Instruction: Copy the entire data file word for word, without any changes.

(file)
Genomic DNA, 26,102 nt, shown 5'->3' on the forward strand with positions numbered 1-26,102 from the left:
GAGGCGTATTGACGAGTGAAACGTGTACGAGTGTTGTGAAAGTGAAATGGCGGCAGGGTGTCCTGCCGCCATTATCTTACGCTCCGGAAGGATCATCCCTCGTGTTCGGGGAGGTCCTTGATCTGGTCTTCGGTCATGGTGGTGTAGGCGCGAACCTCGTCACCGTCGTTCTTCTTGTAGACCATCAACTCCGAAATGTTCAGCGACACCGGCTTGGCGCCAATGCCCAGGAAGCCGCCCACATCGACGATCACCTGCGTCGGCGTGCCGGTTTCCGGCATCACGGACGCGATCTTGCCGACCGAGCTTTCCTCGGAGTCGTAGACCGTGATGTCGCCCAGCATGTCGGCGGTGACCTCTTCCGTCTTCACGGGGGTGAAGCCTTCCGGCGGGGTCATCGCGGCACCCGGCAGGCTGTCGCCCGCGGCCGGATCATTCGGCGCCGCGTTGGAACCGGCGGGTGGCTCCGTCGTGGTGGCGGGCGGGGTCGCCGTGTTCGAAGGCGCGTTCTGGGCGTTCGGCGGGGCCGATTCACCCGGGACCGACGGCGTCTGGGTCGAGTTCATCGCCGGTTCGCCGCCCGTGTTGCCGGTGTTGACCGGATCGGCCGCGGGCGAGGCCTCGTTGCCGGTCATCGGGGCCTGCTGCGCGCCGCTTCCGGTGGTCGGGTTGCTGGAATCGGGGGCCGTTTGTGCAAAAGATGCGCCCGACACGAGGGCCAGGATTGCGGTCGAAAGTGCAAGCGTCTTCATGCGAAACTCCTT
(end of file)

Genomic DNA, 26,102 nt, shown 5'->3' on the forward strand with positions numbered 1-26,102 from the left:
GAGGCGTATTGACGAGTGAAACGTGTACGAGTGTTGTGAAAGTGAAATGGCGGCAGGGTGTCCTGCCGCCATTATCTTACGCTCCGGAAGGATCATCCCTCGTGTTCGGGGAGGTCCTTGATCTGGTCTTCGGTCATGGTGGTGTAGGCGCGAACCTCGTCACCGTCGTTCTTCTTGTAGACCATCAACTCCGAAATGTTCAGCGACACCGGCTTGGCGCCAATGCCCAGGAAGCCGCCCACATCGACGATCACCTGCGTCGGCGTGCCGGTTTCCGGCATCACGGACGCGATCTTGCCGACCGAGCTTTCCTCGGAGTCGTAGACCGTGATGTCGCCCAGCATGTCGGCGGTGACCTCTTCCGTCTTCACGGGGGTGAAGCCTTCCGGCGGGGTCATCGCGGCACCCGGCAGGCTGTCGCCCGCGGCCGGATCATTCGGCGCCGCGTTGGAACCGGCGGGTGGCTCCGTCGTGGTGGCGGGCGGGGTCGCCGTGTTCGAAGGCGCGTTCTGGGCGTTCGGCGGGGCCGATTCACCCGGGACCGACGGCGTCTGGGTCGAGTTCATCGCCGGTTCGCCGCCCGTGTTGCCGGTGTTGACCGGATCGGCCGCGGGCGAGGCCTCGTTGCCGGTCATCGGGGCCTGCTGCGCGCCGCTTCCGGTGGTCGGGTTGCTGGAATCGGGGGCCGTTTGTGCAAAAGATGCGCCCGACACGAGGGCCAGGATTGCGGTCGAAAGTGCAAGCGTCTTCATGCGAAACTCCTT